30-year mortgages sink to lowest point since late May

WASHINGTON - Rates on 30-year mortgages sank this week to their lowest point since late May, providing a little ray of sunlight for would-be home buyers.

Freddie Mac, the mortgage company, reported Thursday that 30-year, fixed-rate mortgages averaged 6.52 percent. That was down from 6.62 percent last week and was the lowest rate since the week ending May 31, when rates stood at 6.42 percent.

The moderation provides a dose of welcome news for prospective homebuyers, some of whom also may be facing a situation of harder-to-get credit. In mid-June, rates on 30-year mortgages climbed to 6.74 percent, the high for this year.

Other mortgage rates also went down.

Rates on 15-year fixed-rate mortgages, a popular choice for refinancing, averaged 6.18 percent, down from 6.30 percent last week.

For five-year adjustable-rate mortgages, rates dipped to 6.34 percent, from 6.35 percent last week. Rates on one-year adjustable-rate mortgages fell to 5.60 percent, compared with 5.67 percent last week.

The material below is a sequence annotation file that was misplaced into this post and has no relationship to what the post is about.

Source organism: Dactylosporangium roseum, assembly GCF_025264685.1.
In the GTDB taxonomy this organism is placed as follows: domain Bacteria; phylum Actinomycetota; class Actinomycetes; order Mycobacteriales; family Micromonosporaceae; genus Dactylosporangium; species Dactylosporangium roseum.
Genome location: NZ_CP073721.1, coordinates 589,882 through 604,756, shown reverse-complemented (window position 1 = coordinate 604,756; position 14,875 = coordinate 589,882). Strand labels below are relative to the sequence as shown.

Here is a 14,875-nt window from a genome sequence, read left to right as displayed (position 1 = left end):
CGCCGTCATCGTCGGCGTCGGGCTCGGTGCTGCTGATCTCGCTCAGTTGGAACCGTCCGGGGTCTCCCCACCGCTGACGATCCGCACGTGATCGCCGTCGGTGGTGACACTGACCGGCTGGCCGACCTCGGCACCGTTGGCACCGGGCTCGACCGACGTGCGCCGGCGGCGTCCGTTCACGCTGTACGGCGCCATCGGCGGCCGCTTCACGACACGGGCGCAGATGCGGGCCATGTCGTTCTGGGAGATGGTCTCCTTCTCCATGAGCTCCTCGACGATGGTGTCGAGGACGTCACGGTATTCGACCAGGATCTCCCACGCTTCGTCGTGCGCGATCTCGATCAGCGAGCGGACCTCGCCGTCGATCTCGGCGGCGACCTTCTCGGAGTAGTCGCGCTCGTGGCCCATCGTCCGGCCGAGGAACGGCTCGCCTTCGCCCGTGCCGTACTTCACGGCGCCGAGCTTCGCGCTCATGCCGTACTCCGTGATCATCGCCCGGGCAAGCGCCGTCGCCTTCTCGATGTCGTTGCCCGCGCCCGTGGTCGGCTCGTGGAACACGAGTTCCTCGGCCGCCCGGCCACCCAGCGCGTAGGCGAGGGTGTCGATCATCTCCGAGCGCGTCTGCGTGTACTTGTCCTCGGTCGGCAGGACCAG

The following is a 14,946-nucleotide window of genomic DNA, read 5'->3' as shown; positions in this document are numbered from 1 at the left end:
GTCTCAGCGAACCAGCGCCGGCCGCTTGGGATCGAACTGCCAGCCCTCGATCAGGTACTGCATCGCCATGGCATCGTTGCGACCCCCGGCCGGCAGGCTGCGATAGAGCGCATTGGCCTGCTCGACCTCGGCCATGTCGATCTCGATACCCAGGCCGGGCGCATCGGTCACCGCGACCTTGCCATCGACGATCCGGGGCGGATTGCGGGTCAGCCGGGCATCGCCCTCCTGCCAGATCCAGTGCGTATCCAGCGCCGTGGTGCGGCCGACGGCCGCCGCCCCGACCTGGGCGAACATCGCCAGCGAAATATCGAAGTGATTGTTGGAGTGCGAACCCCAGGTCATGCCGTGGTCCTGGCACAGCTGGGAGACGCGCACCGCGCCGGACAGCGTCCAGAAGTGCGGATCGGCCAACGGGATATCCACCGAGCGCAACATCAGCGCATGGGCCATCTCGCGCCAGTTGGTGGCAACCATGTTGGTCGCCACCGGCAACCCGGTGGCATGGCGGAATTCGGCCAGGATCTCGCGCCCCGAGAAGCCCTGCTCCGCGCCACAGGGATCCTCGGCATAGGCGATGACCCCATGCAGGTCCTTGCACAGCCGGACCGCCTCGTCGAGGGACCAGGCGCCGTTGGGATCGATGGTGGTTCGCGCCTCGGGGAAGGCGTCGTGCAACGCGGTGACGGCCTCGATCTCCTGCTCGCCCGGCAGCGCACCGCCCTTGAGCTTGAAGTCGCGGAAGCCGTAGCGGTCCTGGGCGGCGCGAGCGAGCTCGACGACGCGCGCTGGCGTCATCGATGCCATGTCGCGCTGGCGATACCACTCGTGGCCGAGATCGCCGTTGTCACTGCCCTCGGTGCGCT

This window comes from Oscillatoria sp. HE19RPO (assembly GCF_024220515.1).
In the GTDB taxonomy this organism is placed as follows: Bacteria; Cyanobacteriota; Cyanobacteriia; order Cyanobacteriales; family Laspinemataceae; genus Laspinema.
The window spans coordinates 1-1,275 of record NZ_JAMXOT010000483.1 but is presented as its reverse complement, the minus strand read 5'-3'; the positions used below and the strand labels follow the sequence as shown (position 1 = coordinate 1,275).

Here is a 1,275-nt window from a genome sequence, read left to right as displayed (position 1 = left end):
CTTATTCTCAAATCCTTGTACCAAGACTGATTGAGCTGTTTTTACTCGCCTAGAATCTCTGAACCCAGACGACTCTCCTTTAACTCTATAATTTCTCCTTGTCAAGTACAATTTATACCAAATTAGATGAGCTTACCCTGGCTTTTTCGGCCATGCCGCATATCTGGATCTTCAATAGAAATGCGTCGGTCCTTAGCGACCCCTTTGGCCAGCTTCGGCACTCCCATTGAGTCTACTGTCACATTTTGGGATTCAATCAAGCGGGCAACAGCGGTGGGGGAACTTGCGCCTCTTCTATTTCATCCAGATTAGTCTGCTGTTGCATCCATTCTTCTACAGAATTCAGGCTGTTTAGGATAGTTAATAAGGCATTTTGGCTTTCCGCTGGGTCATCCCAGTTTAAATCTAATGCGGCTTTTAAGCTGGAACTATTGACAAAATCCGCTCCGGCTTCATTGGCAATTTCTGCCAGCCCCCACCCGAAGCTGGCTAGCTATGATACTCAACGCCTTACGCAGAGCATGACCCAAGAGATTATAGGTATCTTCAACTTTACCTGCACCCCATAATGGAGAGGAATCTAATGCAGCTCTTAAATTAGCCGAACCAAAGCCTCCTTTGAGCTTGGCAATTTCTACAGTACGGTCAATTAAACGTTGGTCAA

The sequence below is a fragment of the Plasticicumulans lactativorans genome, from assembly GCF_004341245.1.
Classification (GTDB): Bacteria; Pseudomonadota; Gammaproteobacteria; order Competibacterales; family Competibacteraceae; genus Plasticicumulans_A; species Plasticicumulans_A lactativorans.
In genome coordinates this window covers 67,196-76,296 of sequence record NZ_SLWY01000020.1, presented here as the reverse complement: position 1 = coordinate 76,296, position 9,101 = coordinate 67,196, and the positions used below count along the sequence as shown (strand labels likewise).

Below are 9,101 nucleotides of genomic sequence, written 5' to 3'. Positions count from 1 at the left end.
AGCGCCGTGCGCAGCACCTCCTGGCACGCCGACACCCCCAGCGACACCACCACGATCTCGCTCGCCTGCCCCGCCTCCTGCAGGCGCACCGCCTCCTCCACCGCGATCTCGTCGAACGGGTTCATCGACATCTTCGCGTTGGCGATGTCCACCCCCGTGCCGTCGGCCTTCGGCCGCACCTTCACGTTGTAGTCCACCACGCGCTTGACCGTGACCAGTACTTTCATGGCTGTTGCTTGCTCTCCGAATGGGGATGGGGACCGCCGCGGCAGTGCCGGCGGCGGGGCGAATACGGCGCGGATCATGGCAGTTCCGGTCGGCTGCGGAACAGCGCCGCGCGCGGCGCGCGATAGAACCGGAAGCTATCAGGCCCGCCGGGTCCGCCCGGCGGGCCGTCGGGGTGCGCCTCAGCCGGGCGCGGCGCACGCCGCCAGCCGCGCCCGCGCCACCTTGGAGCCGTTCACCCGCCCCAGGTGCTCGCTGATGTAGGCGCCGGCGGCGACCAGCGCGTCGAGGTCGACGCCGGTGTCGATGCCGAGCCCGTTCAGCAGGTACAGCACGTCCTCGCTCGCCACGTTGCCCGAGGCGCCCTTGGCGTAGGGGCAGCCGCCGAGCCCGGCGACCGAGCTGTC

Mortgage rates eased following last week's decision by the Federal Reserve to slice its lending rate to banks, a move designed to calm recent turmoil on Wall Street about a spreading credit crunch.

"Interest rates on conforming long-term fixed rate mortgages and one-year adjustable-rate mortgages trended down by about one-tenth of a percent in the past week," said Frank Nothaft, Freddie Mac's chief economist. "This is as a result of yields on Treasury securities coming down, and the Fed's decision to cut the discount rate," he explained.

The mortgage rates do not include add-on fees known as points. Thirty-year mortgages carried a nationwide average fee of 0.4 point. Fifteen-year mortgages had a fee of 0.5 point. Five-year and one-year ARMs each carried an average fee of 0.6 point.

A year ago, rates on 30-year mortgages stood at 6.48 percent, 15-year mortgages were at 6.18 percent, five-year ARMS averaged 6.14 percent and one-year ARMs were at 5.60 percent.

After a five-year boom, the housing market went bust last year. Sales turned weak as did home prices. The slump has gotten worse this year as lenders have made it more difficult for some people to obtain mortgages. Lenders have tightened standards amid soaring foreclosures and late payments by subprime borrowers - those with blemished credit histories. Problems have spread, affecting more creditworthy borrowers.

Against this backdrop, Wall Street investors have been gripped by fears that the credit crisis will turn into an economic crisis. Stocks have careened wildly in recent weeks. The Fed has taken a number of steps aimed at stabilizing the situation.


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